Russia’s attack on Ukraine is the most significant military action in Europe since World War II, and has led to unimaginable suffering for the innocent victims of an increasingly unhinged Vladimir Putin. The Russian offensive also contributed to volatile financial and commodity markets around the world, despite generally favorable pandemic trends.

Closer to home in the United States, inflation remains at the highest levels we’ve experienced in decades. Thus far, Federal Reserve Chairman Jerome Powell and President Joe Biden have proven themselves much better at empty rhetoric than substantive action that attempts to improve the lives of the average American.

The end result from a financial perspective was a broad U.S. stock market that fell as much as 13% from the end of 2021 through early March, before rallying to finish the first quarter of 2022 down nearly 5%. That decline had a material impact on our finances as we get closer to potential early retirement. Fortunately, we received our annual bonus for 2021 in early March, which helped offset the paper losses we experienced.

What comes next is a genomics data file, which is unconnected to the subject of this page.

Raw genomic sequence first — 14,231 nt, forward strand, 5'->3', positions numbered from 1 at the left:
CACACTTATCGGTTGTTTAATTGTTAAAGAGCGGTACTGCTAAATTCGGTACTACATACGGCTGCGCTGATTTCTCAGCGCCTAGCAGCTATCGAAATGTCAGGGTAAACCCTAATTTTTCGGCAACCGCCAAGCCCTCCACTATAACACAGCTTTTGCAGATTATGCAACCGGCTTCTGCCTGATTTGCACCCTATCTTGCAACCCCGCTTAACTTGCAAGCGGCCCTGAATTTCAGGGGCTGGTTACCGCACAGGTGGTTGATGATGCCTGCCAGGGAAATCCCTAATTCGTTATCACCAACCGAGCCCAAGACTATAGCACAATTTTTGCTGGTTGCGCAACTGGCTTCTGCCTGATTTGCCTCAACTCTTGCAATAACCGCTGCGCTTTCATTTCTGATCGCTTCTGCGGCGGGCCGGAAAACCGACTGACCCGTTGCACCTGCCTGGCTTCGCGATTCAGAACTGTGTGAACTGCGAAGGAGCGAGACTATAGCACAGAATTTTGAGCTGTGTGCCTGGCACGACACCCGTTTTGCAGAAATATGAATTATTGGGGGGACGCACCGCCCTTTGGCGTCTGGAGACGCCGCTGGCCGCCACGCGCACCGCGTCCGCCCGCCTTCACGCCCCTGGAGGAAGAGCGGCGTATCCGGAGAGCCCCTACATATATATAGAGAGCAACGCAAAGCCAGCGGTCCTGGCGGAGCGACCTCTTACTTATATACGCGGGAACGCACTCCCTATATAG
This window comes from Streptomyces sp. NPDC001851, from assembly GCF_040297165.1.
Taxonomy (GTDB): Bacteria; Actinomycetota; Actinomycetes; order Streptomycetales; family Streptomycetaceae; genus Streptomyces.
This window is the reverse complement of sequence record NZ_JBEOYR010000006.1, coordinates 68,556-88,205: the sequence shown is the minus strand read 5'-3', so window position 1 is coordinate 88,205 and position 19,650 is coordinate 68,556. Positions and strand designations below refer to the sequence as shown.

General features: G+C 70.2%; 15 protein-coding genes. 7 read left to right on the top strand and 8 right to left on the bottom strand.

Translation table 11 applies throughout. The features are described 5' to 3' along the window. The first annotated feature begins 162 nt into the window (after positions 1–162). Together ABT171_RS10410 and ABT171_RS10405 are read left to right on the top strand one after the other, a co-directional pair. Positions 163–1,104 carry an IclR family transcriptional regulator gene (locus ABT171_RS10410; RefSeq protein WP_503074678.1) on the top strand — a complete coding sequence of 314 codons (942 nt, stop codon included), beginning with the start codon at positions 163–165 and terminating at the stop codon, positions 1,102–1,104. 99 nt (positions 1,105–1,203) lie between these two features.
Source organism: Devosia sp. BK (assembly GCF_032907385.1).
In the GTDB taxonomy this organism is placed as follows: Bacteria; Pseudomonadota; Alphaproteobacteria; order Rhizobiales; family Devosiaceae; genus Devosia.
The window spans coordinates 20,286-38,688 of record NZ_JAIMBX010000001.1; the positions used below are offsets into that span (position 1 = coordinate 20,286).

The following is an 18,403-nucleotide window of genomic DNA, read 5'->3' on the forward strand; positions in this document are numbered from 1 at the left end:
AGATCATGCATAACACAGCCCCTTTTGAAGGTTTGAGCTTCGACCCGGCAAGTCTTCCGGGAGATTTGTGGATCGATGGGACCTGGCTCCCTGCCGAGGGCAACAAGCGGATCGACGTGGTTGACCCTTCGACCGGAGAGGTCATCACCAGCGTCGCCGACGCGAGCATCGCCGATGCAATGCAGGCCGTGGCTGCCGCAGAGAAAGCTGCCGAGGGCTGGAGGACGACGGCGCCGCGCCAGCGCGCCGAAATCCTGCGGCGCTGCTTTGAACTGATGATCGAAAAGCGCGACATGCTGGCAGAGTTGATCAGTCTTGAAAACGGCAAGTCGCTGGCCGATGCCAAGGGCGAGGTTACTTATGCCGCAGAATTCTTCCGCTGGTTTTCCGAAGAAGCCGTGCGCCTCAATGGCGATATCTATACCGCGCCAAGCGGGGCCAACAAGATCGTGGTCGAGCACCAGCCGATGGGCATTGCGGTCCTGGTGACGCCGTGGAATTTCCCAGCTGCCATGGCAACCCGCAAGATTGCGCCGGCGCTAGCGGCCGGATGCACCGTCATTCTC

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Q4 21 Financial Scorecard: A Strong Finish to Another Crazy Year

2021 marked the first full year of our lifetimes living under global pandemic conditions, and hopefully it will be the only one! Despite the continuing authoritarianism, economic upheaval, suffering and fear associated with the COVID-19 coronavirus pandemic, the U.S. stock market had another incredible run last year.

For the full year, the S&P 500 returned nearly 29%, including reinvested dividends. Returns in the fourth quarter were particularly strong, at around 11%, which helped our portfolio bounce back from a move in the wrong direction during Q3.

As we begin 2022, we’re closer to financial independence and early retirement than we’ve ever been. I’m cautiously optimistic this may be the year when we can finally exit the rat race – potentially a year later than originally hoped when I started writing here in 2017, but in line with my thoughts when we reset our plans in the early stages of the pandemic. For the first time since we started on this journey, we’ve achieved two of the three long-term financial goals we’ve been pursuing.